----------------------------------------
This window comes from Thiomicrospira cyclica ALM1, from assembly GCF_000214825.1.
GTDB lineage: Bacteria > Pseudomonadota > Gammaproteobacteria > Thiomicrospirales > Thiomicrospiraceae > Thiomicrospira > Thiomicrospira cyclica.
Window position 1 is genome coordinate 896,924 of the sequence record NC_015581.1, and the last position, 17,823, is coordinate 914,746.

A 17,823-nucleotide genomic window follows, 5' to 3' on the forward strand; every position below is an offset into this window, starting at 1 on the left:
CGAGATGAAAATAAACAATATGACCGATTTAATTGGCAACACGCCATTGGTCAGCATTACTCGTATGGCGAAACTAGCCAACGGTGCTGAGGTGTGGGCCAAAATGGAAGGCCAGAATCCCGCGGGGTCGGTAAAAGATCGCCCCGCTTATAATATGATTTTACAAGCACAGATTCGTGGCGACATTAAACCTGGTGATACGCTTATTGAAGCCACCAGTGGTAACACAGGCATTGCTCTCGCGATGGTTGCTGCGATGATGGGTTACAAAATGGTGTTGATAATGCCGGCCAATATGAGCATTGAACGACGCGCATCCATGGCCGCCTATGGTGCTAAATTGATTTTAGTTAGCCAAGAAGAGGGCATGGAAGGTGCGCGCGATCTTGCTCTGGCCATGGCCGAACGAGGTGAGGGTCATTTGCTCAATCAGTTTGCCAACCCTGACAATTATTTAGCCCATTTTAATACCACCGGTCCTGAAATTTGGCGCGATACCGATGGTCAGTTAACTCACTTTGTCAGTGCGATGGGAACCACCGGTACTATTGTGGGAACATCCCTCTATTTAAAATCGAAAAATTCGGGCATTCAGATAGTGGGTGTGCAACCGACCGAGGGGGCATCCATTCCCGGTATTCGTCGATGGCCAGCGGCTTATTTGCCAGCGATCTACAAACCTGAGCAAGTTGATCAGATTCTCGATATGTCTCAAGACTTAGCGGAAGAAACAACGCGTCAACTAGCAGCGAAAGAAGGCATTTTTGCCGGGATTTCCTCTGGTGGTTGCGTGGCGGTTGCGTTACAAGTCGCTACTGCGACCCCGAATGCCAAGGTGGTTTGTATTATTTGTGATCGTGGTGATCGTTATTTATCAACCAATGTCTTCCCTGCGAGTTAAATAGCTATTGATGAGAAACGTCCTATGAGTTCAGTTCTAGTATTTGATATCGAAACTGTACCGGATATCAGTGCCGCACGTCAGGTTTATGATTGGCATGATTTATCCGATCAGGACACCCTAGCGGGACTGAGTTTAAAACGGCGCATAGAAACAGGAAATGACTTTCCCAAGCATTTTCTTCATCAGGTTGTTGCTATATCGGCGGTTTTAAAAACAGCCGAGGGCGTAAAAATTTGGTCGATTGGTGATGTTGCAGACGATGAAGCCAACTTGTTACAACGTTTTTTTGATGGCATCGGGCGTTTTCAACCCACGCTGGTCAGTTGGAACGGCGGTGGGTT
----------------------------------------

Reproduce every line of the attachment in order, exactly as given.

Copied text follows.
This window comes from Thiomicrospira cyclica ALM1, from assembly GCF_000214825.1.
GTDB lineage: Bacteria > Pseudomonadota > Gammaproteobacteria > Thiomicrospirales > Thiomicrospiraceae > Thiomicrospira > Thiomicrospira cyclica.
Window position 1 is genome coordinate 896,924 of the sequence record NC_015581.1, and the last position, 17,823, is coordinate 914,746.

A 17,823-nucleotide genomic window follows, 5' to 3' on the forward strand; every position below is an offset into this window, starting at 1 on the left:
CGAGATGAAAATAAACAATATGACCGATTTAATTGGCAACACGCCATTGGTCAGCATTACTCGTATGGCGAAACTAGCCAACGGTGCTGAGGTGTGGGCCAAAATGGAAGGCCAGAATCCCGCGGGGTCGGTAAAAGATCGCCCCGCTTATAATATGATTTTACAAGCACAGATTCGTGGCGACATTAAACCTGGTGATACGCTTATTGAAGCCACCAGTGGTAACACAGGCATTGCTCTCGCGATGGTTGCTGCGATGATGGGTTACAAAATGGTGTTGATAATGCCGGCCAATATGAGCATTGAACGACGCGCATCCATGGCCGCCTATGGTGCTAAATTGATTTTAGTTAGCCAAGAAGAGGGCATGGAAGGTGCGCGCGATCTTGCTCTGGCCATGGCCGAACGAGGTGAGGGTCATTTGCTCAATCAGTTTGCCAACCCTGACAATTATTTAGCCCATTTTAATACCACCGGTCCTGAAATTTGGCGCGATACCGATGGTCAGTTAACTCACTTTGTCAGTGCGATGGGAACCACCGGTACTATTGTGGGAACATCCCTCTATTTAAAATCGAAAAATTCGGGCATTCAGATAGTGGGTGTGCAACCGACCGAGGGGGCATCCATTCCCGGTATTCGTCGATGGCCAGCGGCTTATTTGCCAGCGATCTACAAACCTGAGCAAGTTGATCAGATTCTCGATATGTCTCAAGACTTAGCGGAAGAAACAACGCGTCAACTAGCAGCGAAAGAAGGCATTTTTGCCGGGATTTCCTCTGGTGGTTGCGTGGCGGTTGCGTTACAAGTCGCTACTGCGACCCCGAATGCCAAGGTGGTTTGTATTATTTGTGATCGTGGTGATCGTTATTTATCAACCAATGTCTTCCCTGCGAGTTAAATAGCTATTGATGAGAAACGTCCTATGAGTTCAGTTCTAGTATTTGATATCGAAACTGTACCGGATATCAGTGCCGCACGTCAGGTTTATGATTGGCATGATTTATCCGATCAGGACACCCTAGCGGGACTGAGTTTAAAACGGCGCATAGAAACAGGAAATGACTTTCCCAAGCATTTTCTTCATCAGGTTGTTGCTATATCGGCGGTTTTAAAAACAGCCGAGGGCGTAAAAATTTGGTCGATTGGTGATGTTGCAGACGATGAAGCCAACTTGTTACAACGTTTTTTTGATGGCATCGGGCGTTTTCAACCCACGCTGGTCAGTTGGAACGGCGGTGGGTT